What this conception of translation misses is the difficulty of true translation: the difficulty in being able to pose someone else's words in words that are not their own, but somehow mean in the same way. The difficulty of inhabiting another person's point of view, of sharing a part of their understanding of the world -- and of doing so imperfectly, but respectfully.

Disjointed musings that all go to say firstly that my silence in the blogosphere is reaching an end point (I sincerely hope), and that I will undoubtedly have more to say about translation after my panel on translation in the academy. You may expect a full report. In the mean time, I leave you with an excerpt from the translation of the Wanderer I've submitted for workshop this weekend. It's the part where the voyager falls asleep, and imagines that the birds are his old friends -- only to wake up alone:

He who knows exile will lack lordly learning
and the wisdom of warriors. His sleep will be wretched,
shackeled by dreams. He imagines his lord
embracing him—and lays hands and head
in the lap of his king, as once long ago
he took comfort from joy in the mead-hall.

He awakens alone. Sea-birds bathe, and ruffle their feathers,
skim light over the dark waves in snow and sleet.
Seeing shapes and shades of friends of old,
comrades of the past—he greets them with joy,
hails them aloud, fleeting spirits!
They swim away. Sorrow returns.
Old words are useless to him, who
must send his tired mind far over the waters.

I do not know why my mind is not saddened,
when deep in earth’s darkness, I ponder how brief
are the lives of men, how quickly they leave
the mead hall, so bold and so young.

Happy weekend to all, especially to JJC and family, whom I will see in NYC soon!

cross posted to ITM.


Thursday, March 13, 2008

Wondering about Wonders: CELCE's "Crossing Borders"

If writing -- and, shall I add, blog writing -- is a practice, I've clearly fallen down on the job lately. I like to think of it as "dissertation block." It's like writer's block, only it happens more slowly: first, you start noticing that every time you sit down to write those 20 pages of dissertation material for your adviser, your chest gets tight and you feel the compulsive need to do yoga until you have to go to an appointment (which conveniently eliminates the chest tightness as the dissertation time you'd planned). Eventually, you find it extending to every time you sit down at a computer -- whether it's to write an email, comment on a student draft, or even write a blog post. I'm actually in a the midst of a short post on this very topic -- titled, in honor of this new stage of my grad school career, "Growing Pains." However, for today, I thought I'd post about another New York City Medieval Happening (and if you missed a very fruitful Happening LAST Friday -- read Eileen's latest below!)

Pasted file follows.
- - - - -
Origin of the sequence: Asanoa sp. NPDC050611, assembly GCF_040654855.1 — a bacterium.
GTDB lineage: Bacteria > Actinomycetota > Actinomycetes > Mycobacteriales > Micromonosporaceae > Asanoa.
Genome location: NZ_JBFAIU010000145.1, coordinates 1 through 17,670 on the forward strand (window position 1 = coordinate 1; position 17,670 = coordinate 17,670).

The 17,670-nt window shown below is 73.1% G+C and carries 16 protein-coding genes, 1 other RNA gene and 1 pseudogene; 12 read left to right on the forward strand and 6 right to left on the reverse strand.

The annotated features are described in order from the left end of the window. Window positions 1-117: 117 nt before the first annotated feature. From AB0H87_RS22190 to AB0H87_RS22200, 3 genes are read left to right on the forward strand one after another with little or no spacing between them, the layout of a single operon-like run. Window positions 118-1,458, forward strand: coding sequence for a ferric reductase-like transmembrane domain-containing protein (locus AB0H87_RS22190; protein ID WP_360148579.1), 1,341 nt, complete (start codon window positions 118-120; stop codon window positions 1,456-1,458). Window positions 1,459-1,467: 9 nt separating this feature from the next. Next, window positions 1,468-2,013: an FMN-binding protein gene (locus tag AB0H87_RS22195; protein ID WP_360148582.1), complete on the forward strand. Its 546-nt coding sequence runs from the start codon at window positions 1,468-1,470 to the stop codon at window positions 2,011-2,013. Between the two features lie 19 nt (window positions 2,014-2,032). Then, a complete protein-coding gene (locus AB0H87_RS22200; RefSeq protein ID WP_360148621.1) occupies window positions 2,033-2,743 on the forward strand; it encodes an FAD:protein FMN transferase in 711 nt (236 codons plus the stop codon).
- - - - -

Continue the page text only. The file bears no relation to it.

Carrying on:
Tomorrow, I will take part in the the CELCE conference at NYU: "Crossing Borders". In fact, in mere minutes, I will be traveling south on the 1 train to Christopher Street, and trekking over to the conference location in order to hear Carolyn Dinshaw's keynote address.

Tomorrow, however, I will be debuting a version of a paper I wrote two years ago (and will repeat in altered format at Kalamazoo). It's called "The Space Between: Mapping Monsters in the Old English Wonders of the East." In it, I will argue that the location of the Mambres and Jamnes section of the Wonders, in the largely "scientific" focus of the MS Cotton Tiberius, actually makes an argument for how monsters ought to be encountered (textually or otherwise): as a strict warning that some knowledge isn't meant to be known. Mambres and Jamnes are, of course, the magicians who go up against Moses and Aaron, and the text of the Mambres section of the Tiberius tells of how the damned soul of Jamnes warns his brother that by learning "the deep secrets of his idolatry" (literally, the word is deoflegildes -- devil-wages!) he too shall be banished to a hell-pit, which is 2 x 4 cubits (ah, the level of detail!).